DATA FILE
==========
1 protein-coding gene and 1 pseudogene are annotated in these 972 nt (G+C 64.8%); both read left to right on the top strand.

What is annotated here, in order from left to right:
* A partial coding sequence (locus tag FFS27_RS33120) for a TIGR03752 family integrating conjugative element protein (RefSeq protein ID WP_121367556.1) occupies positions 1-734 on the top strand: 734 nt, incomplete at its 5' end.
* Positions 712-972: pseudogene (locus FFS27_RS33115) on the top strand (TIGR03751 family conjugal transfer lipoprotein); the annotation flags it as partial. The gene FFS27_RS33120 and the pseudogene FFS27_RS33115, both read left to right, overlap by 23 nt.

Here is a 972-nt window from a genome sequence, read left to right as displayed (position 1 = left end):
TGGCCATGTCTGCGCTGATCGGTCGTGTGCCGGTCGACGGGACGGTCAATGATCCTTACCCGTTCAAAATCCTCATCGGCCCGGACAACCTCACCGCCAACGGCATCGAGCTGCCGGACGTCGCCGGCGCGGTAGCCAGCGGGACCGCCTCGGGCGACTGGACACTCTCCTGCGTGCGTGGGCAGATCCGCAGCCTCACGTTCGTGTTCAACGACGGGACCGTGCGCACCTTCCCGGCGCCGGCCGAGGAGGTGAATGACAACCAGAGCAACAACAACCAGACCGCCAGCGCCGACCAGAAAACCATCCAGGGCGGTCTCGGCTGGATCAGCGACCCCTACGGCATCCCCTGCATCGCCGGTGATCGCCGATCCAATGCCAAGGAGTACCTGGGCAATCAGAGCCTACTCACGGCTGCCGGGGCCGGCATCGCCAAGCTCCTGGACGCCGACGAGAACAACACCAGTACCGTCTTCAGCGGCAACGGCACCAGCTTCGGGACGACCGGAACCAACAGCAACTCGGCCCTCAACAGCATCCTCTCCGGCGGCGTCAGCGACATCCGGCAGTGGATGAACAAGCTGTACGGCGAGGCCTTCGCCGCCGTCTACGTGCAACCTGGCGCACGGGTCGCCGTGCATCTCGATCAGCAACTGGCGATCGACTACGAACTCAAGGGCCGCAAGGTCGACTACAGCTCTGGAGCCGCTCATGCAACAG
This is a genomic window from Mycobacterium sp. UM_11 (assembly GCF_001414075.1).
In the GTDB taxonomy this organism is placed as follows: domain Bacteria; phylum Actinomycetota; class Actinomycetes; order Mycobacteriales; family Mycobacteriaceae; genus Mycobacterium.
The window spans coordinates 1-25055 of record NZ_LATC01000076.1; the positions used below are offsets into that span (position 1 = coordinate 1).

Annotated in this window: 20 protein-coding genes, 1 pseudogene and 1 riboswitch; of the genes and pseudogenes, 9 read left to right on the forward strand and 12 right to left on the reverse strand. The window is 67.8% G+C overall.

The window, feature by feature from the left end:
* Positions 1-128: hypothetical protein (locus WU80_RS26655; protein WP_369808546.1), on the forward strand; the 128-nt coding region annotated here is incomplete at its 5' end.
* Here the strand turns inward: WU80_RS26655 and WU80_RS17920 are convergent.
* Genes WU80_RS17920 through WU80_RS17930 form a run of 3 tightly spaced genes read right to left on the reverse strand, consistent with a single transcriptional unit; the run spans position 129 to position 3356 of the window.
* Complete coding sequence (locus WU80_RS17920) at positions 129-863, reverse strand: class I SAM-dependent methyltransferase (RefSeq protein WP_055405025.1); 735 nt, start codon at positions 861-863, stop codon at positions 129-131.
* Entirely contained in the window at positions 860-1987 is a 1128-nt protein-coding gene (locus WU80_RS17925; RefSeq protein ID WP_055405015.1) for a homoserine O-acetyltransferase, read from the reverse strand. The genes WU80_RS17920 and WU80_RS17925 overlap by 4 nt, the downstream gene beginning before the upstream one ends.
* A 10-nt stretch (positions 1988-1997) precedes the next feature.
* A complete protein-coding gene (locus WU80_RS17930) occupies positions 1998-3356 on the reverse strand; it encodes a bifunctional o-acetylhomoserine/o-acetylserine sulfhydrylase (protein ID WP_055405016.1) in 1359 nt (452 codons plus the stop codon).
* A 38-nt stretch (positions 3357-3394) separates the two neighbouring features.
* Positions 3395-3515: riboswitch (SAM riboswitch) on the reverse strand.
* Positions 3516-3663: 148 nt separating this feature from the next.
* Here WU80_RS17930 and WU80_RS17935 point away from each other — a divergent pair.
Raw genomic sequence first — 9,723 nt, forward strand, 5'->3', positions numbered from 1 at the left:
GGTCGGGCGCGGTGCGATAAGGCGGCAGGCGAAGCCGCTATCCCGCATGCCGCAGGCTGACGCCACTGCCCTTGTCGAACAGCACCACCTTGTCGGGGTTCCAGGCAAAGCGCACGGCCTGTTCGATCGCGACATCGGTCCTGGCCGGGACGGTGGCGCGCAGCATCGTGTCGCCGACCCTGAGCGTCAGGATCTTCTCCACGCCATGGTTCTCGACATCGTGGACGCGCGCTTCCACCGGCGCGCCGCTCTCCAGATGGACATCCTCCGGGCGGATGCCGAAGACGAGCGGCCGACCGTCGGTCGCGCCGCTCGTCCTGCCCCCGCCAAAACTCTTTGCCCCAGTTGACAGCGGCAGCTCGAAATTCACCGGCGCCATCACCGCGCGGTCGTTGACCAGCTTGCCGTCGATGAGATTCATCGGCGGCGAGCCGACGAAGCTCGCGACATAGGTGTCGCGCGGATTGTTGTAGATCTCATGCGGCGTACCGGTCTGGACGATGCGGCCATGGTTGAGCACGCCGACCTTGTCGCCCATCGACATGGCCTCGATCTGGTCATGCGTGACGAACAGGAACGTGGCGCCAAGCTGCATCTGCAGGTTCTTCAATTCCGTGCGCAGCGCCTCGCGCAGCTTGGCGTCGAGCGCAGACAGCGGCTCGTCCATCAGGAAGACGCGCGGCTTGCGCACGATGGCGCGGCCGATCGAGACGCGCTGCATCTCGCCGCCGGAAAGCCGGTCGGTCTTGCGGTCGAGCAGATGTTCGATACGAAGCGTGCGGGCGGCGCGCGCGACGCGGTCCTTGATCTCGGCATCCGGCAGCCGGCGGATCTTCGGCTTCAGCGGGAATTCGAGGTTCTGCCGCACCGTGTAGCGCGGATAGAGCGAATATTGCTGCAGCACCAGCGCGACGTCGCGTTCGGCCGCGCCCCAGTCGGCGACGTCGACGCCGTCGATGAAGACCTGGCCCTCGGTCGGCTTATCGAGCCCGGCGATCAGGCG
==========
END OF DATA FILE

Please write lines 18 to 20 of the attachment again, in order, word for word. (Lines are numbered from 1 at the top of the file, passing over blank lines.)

* A complete protein-coding gene (locus WU80_RS17930) occupies positions 1998-3356 on the reverse strand; it encodes a bifunctional o-acetylhomoserine/o-acetylserine sulfhydrylase (protein ID WP_055405016.1) in 1359 nt (452 codons plus the stop codon).
* A 38-nt stretch (positions 3357-3394) separates the two neighbouring features.
* Positions 3395-3515: riboswitch (SAM riboswitch) on the reverse strand.